From Special Collections

Edward John Trelawny Collections

Engraved portrait of Edward John Trelawny from a sketch by Seymour Kirkup, Adventures of a Younger Son.

Engraved portrait of Edward John Trelawny from a sketch by Seymour Kirkup, Adventures of a Younger Son. New York, 1920. Trelawny Collection, Special Collections, Honnold/Mudd Library.

One of the most famous English poets drowned in mysterious circumstances off the stormy coast of Italy; another died aiding the Greeks escape Ottoman domination. Present both at the cremation of Percy Bysshe Shelley on the beach in Livorno and later at the embalming of Lord Byron’s body in Messolonghi was Edward John Trelawny. Edward John Trelawny? One might well ask: How can I research and learn more about this influential and well connected adventurer and author?

Donald B. Prell has donated his extensive collection of books, articles, and manuscripts by, about, and directly relating to Edward John Trelawny (1792–1881) to the Libraries of The Claremont Colleges, housed in Special Collections, Honnold/Mudd Library. The core of the collection on Trelawny, author of several popular and influential works and memoirs about Byron, Shelley and other writers of mid-19th century England, is composed of more than 65 works comprising more than 115 volumes.

Detail of frontispiece of Edward John Trelawny from Adventures of a Younger Son.

Detail of frontispiece of Edward John Trelawny from Adventures of a Younger Son. London, 1835. Trelawny Collection, Special Collections, Honnold/Mudd Library.

Trelawny perhaps is best known for his memoir, Adventures of a Younger Son (1831), present in the Collection in the rare first and subsequent editions, in which he relates his exploits in the British Navy in highly dramatic terms; he confesses to piracy, murder, and desertion, among other outrageous deeds. At his request, Mary Shelley, widow of Percy Bysshe Shelley, anonymously edited the manuscript of Adventures. Trelawny’s Recollections of Shelley, Byron and the Author (1858) is an important—and contested—source document about the named poets and their circle; it established Trelawny Start of pull quote: (skip pull quote) . . . in highly dramatic terms; he confesses to piracy, murder, and desertion, among other outrageous deeds. End of pull quote. as the authority on Shelley until the mid-20th century when scholars set about examining the veracity of his story.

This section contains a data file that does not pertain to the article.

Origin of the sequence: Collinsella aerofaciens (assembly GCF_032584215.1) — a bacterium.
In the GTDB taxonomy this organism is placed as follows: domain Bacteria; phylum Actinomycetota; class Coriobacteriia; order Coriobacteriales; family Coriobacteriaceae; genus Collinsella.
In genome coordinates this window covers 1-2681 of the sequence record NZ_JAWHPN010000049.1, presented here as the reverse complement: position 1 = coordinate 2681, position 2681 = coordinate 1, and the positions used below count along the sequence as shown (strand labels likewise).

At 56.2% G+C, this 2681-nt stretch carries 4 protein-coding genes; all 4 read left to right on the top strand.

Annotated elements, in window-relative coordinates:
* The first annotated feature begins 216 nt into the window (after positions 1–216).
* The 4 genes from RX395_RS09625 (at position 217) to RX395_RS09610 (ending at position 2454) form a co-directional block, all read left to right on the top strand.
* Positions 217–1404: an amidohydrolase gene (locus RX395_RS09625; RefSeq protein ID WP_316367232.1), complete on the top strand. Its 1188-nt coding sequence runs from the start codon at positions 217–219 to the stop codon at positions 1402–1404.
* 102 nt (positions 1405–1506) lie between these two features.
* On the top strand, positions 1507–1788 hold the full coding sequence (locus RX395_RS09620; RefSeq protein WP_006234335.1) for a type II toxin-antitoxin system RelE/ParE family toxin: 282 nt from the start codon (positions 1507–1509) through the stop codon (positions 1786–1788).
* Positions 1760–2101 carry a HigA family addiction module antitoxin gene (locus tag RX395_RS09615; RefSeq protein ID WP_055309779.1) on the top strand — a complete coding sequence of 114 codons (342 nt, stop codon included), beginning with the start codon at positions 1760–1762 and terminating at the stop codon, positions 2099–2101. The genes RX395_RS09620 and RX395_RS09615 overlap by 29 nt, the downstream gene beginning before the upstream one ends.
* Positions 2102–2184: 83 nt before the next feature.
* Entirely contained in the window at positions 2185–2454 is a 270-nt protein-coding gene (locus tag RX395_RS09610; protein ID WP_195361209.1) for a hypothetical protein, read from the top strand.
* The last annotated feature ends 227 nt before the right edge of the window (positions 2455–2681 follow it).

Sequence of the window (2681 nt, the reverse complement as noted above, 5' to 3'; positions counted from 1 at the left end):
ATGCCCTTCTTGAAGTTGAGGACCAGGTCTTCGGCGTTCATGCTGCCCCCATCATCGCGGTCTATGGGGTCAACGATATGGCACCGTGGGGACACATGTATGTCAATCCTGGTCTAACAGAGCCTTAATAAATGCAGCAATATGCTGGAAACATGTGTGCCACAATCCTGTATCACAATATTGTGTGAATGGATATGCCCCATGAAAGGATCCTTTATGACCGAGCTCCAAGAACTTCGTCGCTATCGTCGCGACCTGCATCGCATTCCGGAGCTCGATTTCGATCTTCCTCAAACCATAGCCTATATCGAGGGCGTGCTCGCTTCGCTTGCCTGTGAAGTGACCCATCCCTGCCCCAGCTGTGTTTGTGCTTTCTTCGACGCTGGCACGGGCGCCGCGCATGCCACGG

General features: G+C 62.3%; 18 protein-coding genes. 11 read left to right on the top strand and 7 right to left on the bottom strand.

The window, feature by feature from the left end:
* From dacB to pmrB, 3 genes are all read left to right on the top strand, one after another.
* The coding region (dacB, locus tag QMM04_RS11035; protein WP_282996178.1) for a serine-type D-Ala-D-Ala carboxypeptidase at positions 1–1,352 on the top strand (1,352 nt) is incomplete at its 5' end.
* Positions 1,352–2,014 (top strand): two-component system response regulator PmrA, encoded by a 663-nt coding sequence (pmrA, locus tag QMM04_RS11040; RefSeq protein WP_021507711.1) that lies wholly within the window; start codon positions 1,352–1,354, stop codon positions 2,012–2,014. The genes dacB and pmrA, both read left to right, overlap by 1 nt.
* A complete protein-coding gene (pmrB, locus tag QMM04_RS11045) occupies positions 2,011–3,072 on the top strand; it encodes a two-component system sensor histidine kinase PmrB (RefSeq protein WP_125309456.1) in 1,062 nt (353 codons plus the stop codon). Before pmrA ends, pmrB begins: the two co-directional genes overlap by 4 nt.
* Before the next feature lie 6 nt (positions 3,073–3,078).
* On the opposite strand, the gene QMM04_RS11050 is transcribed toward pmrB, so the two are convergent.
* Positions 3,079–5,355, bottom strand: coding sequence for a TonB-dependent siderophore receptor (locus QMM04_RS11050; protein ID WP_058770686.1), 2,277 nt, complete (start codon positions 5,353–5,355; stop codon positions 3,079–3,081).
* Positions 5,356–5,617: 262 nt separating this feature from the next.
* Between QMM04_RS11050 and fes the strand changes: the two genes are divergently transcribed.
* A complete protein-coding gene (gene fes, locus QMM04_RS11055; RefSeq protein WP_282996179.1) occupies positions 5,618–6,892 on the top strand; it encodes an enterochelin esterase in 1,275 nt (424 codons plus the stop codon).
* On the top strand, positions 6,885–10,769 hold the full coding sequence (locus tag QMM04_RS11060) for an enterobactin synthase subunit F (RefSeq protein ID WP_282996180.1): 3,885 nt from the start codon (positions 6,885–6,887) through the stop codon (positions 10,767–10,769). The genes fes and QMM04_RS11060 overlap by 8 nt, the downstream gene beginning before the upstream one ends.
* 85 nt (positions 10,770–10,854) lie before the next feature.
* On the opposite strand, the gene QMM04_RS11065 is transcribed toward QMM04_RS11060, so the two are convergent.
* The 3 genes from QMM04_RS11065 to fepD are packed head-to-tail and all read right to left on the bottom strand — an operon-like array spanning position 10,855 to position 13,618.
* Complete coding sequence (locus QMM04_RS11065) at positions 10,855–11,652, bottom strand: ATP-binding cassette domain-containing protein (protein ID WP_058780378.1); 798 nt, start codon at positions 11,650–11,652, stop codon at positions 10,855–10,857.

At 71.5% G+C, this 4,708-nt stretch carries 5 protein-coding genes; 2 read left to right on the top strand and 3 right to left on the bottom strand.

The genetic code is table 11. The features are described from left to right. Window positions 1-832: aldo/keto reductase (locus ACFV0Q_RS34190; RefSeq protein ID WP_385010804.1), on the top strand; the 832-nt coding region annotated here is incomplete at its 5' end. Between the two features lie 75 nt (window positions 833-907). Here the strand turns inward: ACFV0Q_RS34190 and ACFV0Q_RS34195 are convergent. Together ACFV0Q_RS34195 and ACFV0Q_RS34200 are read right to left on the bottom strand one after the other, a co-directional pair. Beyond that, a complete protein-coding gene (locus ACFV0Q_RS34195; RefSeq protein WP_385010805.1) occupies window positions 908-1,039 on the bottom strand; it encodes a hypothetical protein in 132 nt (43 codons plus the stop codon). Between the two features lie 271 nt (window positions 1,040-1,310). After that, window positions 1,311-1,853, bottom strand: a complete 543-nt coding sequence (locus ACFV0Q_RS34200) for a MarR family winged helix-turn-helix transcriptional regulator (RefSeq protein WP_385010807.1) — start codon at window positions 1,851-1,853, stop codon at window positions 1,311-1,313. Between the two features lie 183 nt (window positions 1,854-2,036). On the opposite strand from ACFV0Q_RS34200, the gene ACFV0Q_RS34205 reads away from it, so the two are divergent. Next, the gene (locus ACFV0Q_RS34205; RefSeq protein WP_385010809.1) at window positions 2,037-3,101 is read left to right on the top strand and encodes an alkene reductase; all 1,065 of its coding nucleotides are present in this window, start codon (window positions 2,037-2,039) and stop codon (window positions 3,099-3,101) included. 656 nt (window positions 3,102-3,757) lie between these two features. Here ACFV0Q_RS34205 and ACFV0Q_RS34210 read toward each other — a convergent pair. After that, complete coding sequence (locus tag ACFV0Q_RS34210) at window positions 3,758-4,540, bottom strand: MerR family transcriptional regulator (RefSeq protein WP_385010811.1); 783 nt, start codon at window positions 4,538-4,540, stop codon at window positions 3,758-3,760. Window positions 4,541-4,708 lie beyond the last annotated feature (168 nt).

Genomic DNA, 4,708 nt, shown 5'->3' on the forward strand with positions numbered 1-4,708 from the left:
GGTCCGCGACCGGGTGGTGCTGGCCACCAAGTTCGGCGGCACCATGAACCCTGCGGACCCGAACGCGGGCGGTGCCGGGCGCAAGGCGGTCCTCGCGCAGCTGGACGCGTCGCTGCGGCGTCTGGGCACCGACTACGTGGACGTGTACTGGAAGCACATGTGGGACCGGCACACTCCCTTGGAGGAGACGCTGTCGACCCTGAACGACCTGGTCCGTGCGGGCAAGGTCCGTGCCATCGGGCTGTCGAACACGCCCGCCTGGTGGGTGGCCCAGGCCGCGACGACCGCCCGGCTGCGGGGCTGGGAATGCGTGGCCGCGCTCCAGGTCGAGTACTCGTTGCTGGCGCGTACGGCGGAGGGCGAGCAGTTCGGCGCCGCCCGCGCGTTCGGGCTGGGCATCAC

Recent scholars have proven much of what Trelawny wrote in both Adventures and Recollections was greatly exaggerated. His flair for the dramatic and “heroic” led Trelawny, in both looks and deeds, to fashion himself after Byron’s Corsair, a view of himself he exploited for the rest of his life. Trelawny did achieve a close, if short, friendship with Shelley, and he was in Livorno in 1822 when Shelley was drowned, and arranged and witnessed Shelley’s cremation there. Though their relationship was often contentious and competitive, in 1824, Trelawny served with Byron in the Greek War of Independence and attended his body when Byron died.

Detail of sketch of boat by Edward Ellerker Williams. In Williams notebook.

Detail of sketch of boat by Edward Ellerker Williams. In Williams notebook. Trelawny Collection, Special Collections, Honnold/Mudd Library.